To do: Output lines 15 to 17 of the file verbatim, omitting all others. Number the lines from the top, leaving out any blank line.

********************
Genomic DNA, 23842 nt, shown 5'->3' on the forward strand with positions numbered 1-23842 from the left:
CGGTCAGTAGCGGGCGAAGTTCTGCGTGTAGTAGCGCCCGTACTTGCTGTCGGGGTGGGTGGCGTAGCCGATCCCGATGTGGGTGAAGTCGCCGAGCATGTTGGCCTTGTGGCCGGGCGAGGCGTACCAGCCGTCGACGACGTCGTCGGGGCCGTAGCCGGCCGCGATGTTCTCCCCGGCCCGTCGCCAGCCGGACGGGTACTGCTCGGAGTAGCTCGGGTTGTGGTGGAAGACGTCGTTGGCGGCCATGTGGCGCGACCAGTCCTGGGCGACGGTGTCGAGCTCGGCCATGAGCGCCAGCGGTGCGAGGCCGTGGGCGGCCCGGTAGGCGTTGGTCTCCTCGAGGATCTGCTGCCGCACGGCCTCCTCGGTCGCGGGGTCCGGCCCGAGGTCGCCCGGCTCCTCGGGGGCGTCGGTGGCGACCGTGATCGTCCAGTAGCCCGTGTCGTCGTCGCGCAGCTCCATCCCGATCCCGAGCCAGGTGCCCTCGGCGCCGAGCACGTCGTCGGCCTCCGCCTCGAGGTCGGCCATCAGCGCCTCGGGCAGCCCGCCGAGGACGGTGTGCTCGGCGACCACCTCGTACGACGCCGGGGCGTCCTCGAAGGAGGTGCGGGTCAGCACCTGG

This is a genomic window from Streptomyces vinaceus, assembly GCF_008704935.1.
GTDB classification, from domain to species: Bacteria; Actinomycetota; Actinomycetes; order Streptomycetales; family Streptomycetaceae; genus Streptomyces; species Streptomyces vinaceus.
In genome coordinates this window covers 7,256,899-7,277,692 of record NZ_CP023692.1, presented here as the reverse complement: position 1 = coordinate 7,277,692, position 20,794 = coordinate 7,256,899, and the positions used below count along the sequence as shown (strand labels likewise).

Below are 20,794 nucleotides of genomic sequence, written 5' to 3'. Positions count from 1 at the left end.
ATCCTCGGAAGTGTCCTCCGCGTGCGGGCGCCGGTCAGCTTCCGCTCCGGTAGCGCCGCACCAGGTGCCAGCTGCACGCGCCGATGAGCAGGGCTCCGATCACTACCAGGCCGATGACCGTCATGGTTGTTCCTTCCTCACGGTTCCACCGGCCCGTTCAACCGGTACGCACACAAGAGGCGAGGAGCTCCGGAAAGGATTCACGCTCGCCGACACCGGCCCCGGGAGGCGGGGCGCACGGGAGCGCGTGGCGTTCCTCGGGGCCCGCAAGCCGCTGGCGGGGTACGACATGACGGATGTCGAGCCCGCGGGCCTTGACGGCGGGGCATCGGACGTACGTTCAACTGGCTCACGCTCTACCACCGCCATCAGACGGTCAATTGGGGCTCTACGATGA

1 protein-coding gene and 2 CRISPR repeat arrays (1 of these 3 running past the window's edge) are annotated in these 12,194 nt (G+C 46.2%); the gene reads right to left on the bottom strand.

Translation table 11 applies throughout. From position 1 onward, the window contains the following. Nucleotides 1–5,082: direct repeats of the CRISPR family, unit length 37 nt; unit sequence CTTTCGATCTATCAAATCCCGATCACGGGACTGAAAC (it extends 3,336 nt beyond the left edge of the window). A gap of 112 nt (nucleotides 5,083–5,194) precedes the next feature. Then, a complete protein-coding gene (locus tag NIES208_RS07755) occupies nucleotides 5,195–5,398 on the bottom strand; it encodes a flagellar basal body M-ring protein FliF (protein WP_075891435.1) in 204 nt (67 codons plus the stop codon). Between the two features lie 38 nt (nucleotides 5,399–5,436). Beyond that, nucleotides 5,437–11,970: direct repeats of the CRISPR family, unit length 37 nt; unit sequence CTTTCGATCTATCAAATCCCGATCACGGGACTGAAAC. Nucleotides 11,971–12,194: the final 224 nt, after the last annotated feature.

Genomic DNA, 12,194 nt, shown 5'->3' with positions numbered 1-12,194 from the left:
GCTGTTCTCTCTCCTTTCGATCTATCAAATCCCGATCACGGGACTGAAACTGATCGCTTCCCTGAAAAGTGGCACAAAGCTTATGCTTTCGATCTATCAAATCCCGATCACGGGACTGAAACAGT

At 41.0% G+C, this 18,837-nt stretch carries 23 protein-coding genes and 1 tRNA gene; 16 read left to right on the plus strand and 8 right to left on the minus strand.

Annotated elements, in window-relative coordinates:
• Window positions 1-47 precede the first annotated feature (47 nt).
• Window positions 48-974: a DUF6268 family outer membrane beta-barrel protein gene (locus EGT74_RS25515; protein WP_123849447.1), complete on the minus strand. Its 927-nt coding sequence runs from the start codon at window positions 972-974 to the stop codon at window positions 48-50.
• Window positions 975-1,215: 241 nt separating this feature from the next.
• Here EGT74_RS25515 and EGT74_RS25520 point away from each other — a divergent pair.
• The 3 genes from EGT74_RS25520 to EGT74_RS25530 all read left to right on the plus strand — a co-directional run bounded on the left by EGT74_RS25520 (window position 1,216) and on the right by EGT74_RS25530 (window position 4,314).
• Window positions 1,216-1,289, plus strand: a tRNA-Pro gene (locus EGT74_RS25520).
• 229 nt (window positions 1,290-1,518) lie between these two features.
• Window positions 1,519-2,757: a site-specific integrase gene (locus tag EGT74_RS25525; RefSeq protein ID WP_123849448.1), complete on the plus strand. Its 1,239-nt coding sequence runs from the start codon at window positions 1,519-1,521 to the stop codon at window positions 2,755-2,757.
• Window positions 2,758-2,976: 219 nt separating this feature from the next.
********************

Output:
• Window positions 48-974: a DUF6268 family outer membrane beta-barrel protein gene (locus EGT74_RS25515; protein WP_123849447.1), complete on the minus strand. Its 927-nt coding sequence runs from the start codon at window positions 972-974 to the stop codon at window positions 48-50.
• Window positions 975-1,215: 241 nt separating this feature from the next.
• Here EGT74_RS25515 and EGT74_RS25520 point away from each other — a divergent pair.